“..You who are younger…clothe yourselves with humility toward one another because God opposes the proud and shows favor to the humble” (1 Peter 5: 5)
I do not need to repeat the well-known adage, “Pride comes before a fall”, although I just did. And here’s the Bible version: “Before a downfall, the heart is haughty, but humility comes before honor” in Proverbs 18:12! Whether you’re watching Lion King or reading an account of an overbearing politician, or of an eminent personality who had humble beginnings, you will only know this to be true.
Obviously, humility has an undeniable connection with our relationship with Christ. All of us wish to go to heaven but at the same time, most of us believe in shortcuts. And in the present state of affairs, with technology accelerating our lives for us, we rather text or ‘Whatsapp’ a ‘sry’ or ‘sorry’ to someone than do it the ‘old-fashioned’ way or probably the more appropriate manner- presenting an apology in person and accompanying it with a contrite gesture.
So when did this trend of growing youth pride arise? Oh well! Unfortunately enough, youth as always been associated with pride, from even the days of the Prodigal Son. But it doesn’t always have to be like that, does it? Humility is attractive, and always has been. And more importantly, it is attractive to God, who in the end, we have to please!
When I think about my unfortunate encounters with pride, be it with other people or myself, I realize that it stems from our approach towards to other people, rather than our own self-esteem. We must accept that the fact that everyone is fairly entitled to an opinion and that no one’s views are superior to another’s. And when we fail to do so, we simply aren’t seeing the forest through the trees.
Let’s just take our daily interactions with our peers into perspective. Climbing the corporate ladder, achieving goals through teamwork, smoothly organizing events- all of these take less tension when everyone is as humble as they are supposed to be. Though it may be hard for us to ascertain, worry is actually a form of pride! And in my experience, it can definitely show lack of faith. If we constantly worry about things, we’re basically expressing that we don’t trust God enough for it all to go away or that He will get us through it- in other words, we’re too proud to leave it up to Him! As youth of comparatively lower patience levels, we probably know by now- that God plays our life by testing our patience, and humility. When we humble ourselves, he lifts us up in due time, says the Bible (1 Peter 5:6).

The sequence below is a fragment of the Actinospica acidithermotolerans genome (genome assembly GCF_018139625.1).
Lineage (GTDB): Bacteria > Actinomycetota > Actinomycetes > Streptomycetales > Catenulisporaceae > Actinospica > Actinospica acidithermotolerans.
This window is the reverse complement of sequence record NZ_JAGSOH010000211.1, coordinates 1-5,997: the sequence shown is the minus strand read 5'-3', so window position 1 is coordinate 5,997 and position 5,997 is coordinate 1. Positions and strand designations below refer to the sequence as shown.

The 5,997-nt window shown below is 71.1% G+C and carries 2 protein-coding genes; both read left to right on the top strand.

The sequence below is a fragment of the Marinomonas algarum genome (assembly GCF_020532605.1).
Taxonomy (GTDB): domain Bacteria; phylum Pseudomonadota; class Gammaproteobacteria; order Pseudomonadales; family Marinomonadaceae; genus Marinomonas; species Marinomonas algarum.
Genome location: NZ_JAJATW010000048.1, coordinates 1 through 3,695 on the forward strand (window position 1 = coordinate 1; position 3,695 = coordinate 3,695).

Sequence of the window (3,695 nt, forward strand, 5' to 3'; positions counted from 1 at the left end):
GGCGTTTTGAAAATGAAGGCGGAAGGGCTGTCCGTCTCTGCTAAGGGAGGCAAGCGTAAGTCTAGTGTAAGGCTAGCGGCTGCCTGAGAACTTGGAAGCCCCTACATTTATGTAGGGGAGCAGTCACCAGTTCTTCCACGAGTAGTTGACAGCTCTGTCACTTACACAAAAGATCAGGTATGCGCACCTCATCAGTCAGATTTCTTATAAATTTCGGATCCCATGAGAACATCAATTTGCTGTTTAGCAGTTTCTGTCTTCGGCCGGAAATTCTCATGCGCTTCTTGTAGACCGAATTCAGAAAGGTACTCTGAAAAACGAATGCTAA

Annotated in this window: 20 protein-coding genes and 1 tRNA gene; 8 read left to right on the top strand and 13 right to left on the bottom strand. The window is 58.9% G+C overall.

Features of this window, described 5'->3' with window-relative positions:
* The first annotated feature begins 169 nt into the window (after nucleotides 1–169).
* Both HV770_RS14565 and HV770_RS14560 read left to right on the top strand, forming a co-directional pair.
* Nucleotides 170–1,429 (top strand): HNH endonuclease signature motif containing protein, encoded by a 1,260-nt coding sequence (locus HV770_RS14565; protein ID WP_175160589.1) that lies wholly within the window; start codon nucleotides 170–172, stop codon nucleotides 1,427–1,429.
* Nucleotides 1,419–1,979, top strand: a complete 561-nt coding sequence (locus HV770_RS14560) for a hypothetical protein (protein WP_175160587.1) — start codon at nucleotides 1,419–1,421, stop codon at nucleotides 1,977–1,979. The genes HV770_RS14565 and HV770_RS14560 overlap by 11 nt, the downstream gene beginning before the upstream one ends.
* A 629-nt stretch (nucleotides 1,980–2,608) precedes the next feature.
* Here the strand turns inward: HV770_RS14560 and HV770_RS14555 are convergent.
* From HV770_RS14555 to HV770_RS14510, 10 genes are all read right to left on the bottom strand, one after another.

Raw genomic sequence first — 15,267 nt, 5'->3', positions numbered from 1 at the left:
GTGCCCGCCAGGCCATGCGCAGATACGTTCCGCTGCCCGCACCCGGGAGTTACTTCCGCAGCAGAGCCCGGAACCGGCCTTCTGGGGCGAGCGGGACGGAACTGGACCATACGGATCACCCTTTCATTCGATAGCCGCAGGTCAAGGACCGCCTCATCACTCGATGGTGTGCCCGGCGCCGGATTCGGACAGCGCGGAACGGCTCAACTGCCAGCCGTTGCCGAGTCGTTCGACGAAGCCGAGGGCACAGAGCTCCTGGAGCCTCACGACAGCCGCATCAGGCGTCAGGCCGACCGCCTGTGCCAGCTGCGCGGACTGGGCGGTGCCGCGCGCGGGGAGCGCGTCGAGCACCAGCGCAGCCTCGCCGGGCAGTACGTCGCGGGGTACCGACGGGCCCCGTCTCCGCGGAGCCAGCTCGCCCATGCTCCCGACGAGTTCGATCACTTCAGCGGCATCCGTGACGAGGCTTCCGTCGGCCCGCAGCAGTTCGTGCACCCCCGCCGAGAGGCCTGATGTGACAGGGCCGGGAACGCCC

Also, complacency is a form of pride. When we feel situations can’t get any worse (when we lack faith that God can’t change a situation) or when we are gifted with talents and certain abilities that we owe to God, but don’t thank Him for it, and credit ourselves instead, we’re not exactly being humble! Of course, we can turn this around by thanking Him at the end of our day- let’s not forget that He was actually responsible for the way things went that day!
Interestingly enough, pride wasn’t just human, but divine once. At the time of the Fall, Lucifer, the renegade archangel gave in to pride as he felt he needed to be worshipped. He thought he was worthy of the praise given to God- but this very pride of his, brought his ruin- he was stripped of his position, his glory and his beauty. At the same time, humility can now be human- as was clearly exemplified by Moses. Very early on, in Exodus 34:8-9, Moses realized that we are a ‘stiff-necked people’, unworthy of God’s presence and hence, we need to be humble in order for Him to walk amongst us.
So while we have a lot to flaunt at this particular age, there are a couple things we could do to do our humble bit for the Lord- like breaking social cliques and conveying more genuine and expressive apologies. Learn to hate pride, avoid ego and communicate this by saying ‘sorry’ faster than you usually do, irrespective of the circumstances. After all you’ve got nothing to lose, except pride. Start giving credit of your achievements to God and other people you respect- they’ll appreciate you. Try not to point out faults, by doing so, you’re merely assuming you know better- and that’s ego, isn’t it?
Also, your tithes may be small because you probably don’t earn yet. But that’s not how you measure up to God anyway. There are various other small ways in which you can assist your parish, which still have great value- after all service equals leadership.
Yes, yes, I know, it’s hard to do all of that all at once. But that’s what the Lord requires of us- he states it so clearly in Micah 6:8, “Do justly, love mercy and walk humbly with your God”. And when we have taken up this challenge, he promises to have our back in Psalm 25:9, “He guides the humble in what is right and teaches them His way”.